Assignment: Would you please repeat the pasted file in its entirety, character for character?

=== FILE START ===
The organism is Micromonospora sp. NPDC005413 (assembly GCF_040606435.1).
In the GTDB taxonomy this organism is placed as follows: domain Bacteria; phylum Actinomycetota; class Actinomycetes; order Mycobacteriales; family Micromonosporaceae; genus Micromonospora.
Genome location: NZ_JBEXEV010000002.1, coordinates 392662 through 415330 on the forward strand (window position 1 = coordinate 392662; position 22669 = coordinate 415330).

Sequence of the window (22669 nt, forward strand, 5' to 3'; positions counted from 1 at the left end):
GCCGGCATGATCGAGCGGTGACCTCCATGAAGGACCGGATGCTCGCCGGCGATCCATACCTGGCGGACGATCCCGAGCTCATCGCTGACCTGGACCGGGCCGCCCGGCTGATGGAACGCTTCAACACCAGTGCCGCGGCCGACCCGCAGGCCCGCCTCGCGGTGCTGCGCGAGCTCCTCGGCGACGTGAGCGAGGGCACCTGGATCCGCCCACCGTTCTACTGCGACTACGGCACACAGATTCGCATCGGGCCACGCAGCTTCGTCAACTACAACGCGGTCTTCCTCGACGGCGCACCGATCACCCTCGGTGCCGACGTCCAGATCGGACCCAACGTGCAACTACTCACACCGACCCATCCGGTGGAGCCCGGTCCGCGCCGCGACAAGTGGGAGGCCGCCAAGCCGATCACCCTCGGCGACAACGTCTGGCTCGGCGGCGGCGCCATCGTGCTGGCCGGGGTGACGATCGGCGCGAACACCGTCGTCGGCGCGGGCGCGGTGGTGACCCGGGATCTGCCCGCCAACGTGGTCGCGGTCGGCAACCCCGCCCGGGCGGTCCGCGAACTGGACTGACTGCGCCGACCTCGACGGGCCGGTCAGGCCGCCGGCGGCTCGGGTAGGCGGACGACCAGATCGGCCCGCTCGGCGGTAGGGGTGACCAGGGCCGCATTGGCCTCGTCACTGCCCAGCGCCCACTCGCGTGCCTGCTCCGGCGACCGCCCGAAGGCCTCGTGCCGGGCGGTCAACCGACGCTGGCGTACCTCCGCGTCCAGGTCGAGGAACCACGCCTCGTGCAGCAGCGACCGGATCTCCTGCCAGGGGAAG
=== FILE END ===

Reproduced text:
The organism is Micromonospora sp. NPDC005413 (assembly GCF_040606435.1).
In the GTDB taxonomy this organism is placed as follows: domain Bacteria; phylum Actinomycetota; class Actinomycetes; order Mycobacteriales; family Micromonosporaceae; genus Micromonospora.
Genome location: NZ_JBEXEV010000002.1, coordinates 392662 through 415330 on the forward strand (window position 1 = coordinate 392662; position 22669 = coordinate 415330).

Sequence of the window (22669 nt, forward strand, 5' to 3'; positions counted from 1 at the left end):
GCCGGCATGATCGAGCGGTGACCTCCATGAAGGACCGGATGCTCGCCGGCGATCCATACCTGGCGGACGATCCCGAGCTCATCGCTGACCTGGACCGGGCCGCCCGGCTGATGGAACGCTTCAACACCAGTGCCGCGGCCGACCCGCAGGCCCGCCTCGCGGTGCTGCGCGAGCTCCTCGGCGACGTGAGCGAGGGCACCTGGATCCGCCCACCGTTCTACTGCGACTACGGCACACAGATTCGCATCGGGCCACGCAGCTTCGTCAACTACAACGCGGTCTTCCTCGACGGCGCACCGATCACCCTCGGTGCCGACGTCCAGATCGGACCCAACGTGCAACTACTCACACCGACCCATCCGGTGGAGCCCGGTCCGCGCCGCGACAAGTGGGAGGCCGCCAAGCCGATCACCCTCGGCGACAACGTCTGGCTCGGCGGCGGCGCCATCGTGCTGGCCGGGGTGACGATCGGCGCGAACACCGTCGTCGGCGCGGGCGCGGTGGTGACCCGGGATCTGCCCGCCAACGTGGTCGCGGTCGGCAACCCCGCCCGGGCGGTCCGCGAACTGGACTGACTGCGCCGACCTCGACGGGCCGGTCAGGCCGCCGGCGGCTCGGGTAGGCGGACGACCAGATCGGCCCGCTCGGCGGTAGGGGTGACCAGGGCCGCATTGGCCTCGTCACTGCCCAGCGCCCACTCGCGTGCCTGCTCCGGCGACCGCCCGAAGGCCTCGTGCCGGGCGGTCAACCGACGCTGGCGTACCTCCGCGTCCAGGTCGAGGAACCACGCCTCGTGCAGCAGCGACCGGATCTCCTGCCAGGGGAAG